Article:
• Cloud service aggregation – combines one or more services into a single new service; in aggregation-style brokerages, the services brokered are generally fixed and won’t change frequently and
  • Cloud service arbitrage – similar to aggregation except that underlying services are not fixed

Apparently, there is not yet any consensus or best practices for the roles and responsibilities of a CSB!

Organizational placement

The CSB can report into three different organizations:

  • Customer – The customer can provide a brokerage function in its internal IT organization (as is the case with the Canadian government, as noted earlier);
  • Third party – A systems integrator or value-added reseller could provide brokerage functionality intermediary, either as an outsourced service or as an independent service manager or orchestrator (e.g., a Microsoft cloud solution provider);
  • Cloud provider – Some cloud brokerage functions (such as IAM controls) could also be offered by the cloud provider (a lead provider, for example).

The cloud broker role could also be distributed, with each group providing selected functions. This could be called a virtual CSB.

For example, a third-party Cloud Access Security Broker (CASB) may offer specialty services that could be combined with in-house cloud administration services, as is defined by Gartner:

“Cloud access security brokers (CASBs) are on-premises, or cloud-based security policy enforcement points, placed between cloud service consumers and cloud service providers to combine and interject enterprise security policies as the cloud-based resources are accessed. CASBs consolidate multiple types of security policy enforcement. Example security policies include authentication, single sign-on, authorization, credential mapping, device profiling, encryption, tokenization, logging, alerting, malware detection/prevention and so on.”

The optimal placement of the CSB will depend on what functions are being provided and what is offered by suppliers. For example, the ISO definition positions the CSB as a partner that performs functions that would not be available from a cloud service provider.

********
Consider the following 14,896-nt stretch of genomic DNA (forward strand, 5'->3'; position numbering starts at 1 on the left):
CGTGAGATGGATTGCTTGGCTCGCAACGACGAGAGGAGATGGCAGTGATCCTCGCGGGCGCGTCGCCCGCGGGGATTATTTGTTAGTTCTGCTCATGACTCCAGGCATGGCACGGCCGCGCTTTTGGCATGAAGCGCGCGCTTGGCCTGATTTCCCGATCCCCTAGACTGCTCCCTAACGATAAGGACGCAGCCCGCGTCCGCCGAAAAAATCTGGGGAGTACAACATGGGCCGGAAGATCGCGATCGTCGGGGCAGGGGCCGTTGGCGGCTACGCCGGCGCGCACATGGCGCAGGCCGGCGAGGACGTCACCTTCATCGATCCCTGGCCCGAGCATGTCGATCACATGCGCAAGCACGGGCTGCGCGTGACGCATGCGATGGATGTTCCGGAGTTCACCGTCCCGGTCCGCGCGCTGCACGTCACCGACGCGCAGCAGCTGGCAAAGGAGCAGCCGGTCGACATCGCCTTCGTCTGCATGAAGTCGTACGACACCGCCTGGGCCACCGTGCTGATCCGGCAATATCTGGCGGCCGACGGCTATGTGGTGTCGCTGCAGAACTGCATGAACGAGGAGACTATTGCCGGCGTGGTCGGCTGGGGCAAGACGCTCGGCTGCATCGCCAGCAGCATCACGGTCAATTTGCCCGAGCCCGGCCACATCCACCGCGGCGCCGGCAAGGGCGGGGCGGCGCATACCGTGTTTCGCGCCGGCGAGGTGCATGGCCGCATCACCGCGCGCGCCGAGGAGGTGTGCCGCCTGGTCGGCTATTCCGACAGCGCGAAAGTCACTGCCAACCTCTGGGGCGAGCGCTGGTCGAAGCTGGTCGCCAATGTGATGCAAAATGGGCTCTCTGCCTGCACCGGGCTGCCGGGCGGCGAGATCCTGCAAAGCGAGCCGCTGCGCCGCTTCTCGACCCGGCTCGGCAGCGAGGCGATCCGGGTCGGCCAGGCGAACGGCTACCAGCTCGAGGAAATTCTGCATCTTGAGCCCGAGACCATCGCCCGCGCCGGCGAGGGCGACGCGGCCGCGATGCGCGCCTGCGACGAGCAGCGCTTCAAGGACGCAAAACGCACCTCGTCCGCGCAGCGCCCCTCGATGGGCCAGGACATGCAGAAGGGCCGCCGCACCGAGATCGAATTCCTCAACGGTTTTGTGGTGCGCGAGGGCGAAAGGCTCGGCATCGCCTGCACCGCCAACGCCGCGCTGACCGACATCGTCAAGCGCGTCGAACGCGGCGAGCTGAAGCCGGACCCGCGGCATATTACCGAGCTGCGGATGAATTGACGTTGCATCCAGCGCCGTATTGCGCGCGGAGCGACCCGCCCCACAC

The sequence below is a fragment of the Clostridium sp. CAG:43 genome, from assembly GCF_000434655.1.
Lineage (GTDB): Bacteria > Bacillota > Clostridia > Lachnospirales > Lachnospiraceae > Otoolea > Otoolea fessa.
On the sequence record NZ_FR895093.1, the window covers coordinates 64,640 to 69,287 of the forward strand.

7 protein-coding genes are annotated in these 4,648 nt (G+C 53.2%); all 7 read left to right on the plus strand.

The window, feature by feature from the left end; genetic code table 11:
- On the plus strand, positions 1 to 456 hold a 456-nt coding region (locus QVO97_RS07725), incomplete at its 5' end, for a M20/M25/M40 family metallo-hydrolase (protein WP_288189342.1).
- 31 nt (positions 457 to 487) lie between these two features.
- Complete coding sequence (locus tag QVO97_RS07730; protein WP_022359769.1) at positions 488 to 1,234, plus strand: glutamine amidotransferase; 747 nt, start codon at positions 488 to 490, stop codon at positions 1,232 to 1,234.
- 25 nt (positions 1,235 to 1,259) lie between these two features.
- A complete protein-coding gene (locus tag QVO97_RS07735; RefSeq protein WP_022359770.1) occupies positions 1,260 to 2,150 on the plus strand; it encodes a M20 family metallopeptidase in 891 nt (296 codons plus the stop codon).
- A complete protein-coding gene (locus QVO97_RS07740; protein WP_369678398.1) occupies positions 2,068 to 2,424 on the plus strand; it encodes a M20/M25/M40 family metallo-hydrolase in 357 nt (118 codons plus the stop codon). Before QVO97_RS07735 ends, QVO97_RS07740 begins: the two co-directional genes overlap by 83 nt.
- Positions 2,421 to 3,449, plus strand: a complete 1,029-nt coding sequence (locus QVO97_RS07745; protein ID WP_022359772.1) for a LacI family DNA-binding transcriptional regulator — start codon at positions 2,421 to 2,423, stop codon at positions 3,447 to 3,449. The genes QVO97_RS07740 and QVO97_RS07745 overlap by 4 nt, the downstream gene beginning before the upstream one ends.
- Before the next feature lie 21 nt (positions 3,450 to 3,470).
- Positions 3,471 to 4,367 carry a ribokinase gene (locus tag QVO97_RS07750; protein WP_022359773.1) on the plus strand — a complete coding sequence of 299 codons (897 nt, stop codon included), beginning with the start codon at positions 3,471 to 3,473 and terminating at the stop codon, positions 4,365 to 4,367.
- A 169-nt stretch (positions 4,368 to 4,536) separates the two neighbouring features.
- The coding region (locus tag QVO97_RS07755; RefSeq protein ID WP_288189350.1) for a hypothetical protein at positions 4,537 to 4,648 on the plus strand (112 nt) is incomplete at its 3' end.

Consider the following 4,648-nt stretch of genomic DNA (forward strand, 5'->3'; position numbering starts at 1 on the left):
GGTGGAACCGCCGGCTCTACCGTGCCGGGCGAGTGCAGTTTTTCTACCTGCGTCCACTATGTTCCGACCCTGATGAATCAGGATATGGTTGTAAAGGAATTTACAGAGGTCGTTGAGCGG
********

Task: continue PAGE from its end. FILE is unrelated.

Cloud brokerage services

So, what should a cloud service broker do?

Unfortunately, there’s no definitive standard (yet) so the answer is – it depends! Several factors need to be considered. For example:

  • Does the CSB provide an in-line integration gateway or is it primarily administrative support?
  • Does the CSB negotiate of validate service provider features and service level agreements?
  • Does the CSB perform service optimization or performance and cost management?
  • Does the CSB design solutions and support hybrid deployment projects?
  • Does the CSB maintain and/or enhance the cloud provider’s basic services?
  • Does the CSB orchestrate disparate functions from various cloud providers?
  • Does the CSB monitor usage and track shadow IT across the enterprise?

There are potentially many other “value-added” support services.

The CSB services may vary by cloud service category as well. For example, a physical network exchange point, such as provided by Equinix, could be called a “Layer 1 broker.” An infrastructure broker might include diversification across multiple IaaS providers (such as AWS, Azure and Google Cloud). An application broker could integrate SaaS services from different providers.

Is having a CSB essential to cloud success?

Enterprise architects and operations managers must determine whether a CSB is a required organizational unit or whether is a service to be acquired from providers, or whether it is a combination of both.

IT executives must also determine what tools and processes are needed and how much can be automated – it’s easy to imagine a CSB maturity model.

Are you planning or have you implemented a CSB in your environment? If so, how did you justified it, and have the benefits proven to be true?

This is what I think. You may have “alternative facts.”